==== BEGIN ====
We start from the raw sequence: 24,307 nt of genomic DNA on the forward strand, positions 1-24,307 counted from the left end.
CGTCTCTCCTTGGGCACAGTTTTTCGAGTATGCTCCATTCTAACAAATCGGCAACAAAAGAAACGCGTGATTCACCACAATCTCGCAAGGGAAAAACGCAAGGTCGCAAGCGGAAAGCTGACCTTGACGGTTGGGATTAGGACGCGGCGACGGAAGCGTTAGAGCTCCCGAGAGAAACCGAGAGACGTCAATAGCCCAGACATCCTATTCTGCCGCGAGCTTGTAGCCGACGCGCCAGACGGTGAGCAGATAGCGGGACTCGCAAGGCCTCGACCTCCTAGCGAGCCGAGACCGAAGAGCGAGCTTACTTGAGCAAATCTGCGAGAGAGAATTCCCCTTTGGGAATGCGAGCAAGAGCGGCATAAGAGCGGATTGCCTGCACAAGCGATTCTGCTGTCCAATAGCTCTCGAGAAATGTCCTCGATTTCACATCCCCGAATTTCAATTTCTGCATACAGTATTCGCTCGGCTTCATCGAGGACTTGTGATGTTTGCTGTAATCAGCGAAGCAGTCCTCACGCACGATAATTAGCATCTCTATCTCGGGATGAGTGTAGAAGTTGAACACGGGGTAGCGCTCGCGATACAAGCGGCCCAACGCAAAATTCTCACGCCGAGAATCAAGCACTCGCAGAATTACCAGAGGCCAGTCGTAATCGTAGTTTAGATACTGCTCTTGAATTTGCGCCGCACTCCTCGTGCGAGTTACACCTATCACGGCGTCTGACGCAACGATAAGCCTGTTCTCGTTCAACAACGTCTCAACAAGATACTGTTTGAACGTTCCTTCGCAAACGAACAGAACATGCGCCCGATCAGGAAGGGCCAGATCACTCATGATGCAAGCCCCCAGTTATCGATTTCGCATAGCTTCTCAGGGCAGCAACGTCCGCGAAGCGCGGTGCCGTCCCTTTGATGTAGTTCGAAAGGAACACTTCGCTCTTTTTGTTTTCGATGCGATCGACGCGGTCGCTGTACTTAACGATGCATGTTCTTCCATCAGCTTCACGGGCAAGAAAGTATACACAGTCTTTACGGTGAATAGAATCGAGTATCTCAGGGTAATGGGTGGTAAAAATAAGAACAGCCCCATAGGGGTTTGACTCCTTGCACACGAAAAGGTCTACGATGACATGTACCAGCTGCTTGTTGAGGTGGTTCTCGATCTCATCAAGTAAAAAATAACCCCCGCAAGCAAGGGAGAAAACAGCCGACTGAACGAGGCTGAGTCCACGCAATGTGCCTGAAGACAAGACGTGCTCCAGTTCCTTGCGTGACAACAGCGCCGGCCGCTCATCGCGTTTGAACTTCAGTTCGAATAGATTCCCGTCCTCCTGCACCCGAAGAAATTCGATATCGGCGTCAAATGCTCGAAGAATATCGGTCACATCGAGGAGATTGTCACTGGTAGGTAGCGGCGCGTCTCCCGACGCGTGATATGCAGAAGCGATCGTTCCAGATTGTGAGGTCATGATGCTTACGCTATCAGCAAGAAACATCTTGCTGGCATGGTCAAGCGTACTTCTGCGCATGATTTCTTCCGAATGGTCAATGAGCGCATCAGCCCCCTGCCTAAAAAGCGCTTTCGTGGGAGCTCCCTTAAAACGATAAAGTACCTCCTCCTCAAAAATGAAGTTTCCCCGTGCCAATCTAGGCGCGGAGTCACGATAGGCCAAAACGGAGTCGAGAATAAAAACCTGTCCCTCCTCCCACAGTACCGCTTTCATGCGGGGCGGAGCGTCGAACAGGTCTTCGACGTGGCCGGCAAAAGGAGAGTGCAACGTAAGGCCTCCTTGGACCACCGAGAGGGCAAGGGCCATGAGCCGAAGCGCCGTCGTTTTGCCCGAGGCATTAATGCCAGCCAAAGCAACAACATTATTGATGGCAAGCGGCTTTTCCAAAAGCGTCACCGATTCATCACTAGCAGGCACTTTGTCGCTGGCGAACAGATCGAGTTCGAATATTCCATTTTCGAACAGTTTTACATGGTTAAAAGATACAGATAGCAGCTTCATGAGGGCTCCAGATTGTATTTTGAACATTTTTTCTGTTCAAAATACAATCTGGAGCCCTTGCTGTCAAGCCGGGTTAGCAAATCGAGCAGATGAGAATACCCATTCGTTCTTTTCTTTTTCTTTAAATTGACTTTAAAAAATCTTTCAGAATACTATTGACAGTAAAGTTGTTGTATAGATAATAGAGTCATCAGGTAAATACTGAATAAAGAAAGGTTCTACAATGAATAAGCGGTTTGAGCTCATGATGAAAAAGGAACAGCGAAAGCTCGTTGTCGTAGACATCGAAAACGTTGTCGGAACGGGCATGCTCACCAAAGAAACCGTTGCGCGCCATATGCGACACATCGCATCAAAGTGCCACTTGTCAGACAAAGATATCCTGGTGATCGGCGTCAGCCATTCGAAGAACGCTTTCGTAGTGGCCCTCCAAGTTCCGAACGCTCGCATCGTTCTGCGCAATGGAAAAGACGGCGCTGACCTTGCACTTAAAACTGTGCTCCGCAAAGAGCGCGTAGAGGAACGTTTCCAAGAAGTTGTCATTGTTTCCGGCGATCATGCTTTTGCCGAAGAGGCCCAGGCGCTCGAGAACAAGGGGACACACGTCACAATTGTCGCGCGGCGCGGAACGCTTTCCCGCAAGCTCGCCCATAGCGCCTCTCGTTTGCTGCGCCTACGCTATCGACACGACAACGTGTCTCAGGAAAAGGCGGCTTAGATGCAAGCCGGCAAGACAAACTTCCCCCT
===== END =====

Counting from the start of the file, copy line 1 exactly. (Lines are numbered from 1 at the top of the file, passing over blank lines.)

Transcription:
We start from the raw sequence: 24,307 nt of genomic DNA on the forward strand, positions 1-24,307 counted from the left end.